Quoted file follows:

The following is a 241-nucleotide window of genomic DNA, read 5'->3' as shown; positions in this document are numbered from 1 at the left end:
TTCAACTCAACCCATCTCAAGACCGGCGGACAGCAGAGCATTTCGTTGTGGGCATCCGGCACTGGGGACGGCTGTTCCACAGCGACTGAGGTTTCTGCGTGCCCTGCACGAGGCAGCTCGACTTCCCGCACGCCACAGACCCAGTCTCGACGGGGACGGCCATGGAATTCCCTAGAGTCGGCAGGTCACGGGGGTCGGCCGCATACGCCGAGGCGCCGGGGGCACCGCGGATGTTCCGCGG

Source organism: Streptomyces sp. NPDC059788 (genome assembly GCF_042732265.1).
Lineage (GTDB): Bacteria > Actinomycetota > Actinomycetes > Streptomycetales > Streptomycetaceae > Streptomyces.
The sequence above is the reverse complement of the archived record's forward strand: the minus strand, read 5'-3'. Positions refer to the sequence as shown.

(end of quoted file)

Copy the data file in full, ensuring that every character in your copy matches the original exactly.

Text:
The following is a 241-nucleotide window of genomic DNA, read 5'->3' as shown; positions in this document are numbered from 1 at the left end:
TTCAACTCAACCCATCTCAAGACCGGCGGACAGCAGAGCATTTCGTTGTGGGCATCCGGCACTGGGGACGGCTGTTCCACAGCGACTGAGGTTTCTGCGTGCCCTGCACGAGGCAGCTCGACTTCCCGCACGCCACAGACCCAGTCTCGACGGGGACGGCCATGGAATTCCCTAGAGTCGGCAGGTCACGGGGGTCGGCCGCATACGCCGAGGCGCCGGGGGCACCGCGGATGTTCCGCGG

Source organism: Streptomyces sp. NPDC059788 (genome assembly GCF_042732265.1).
Lineage (GTDB): Bacteria > Actinomycetota > Actinomycetes > Streptomycetales > Streptomycetaceae > Streptomyces.
The sequence above is the reverse complement of the archived record's forward strand: the minus strand, read 5'-3'. Positions refer to the sequence as shown.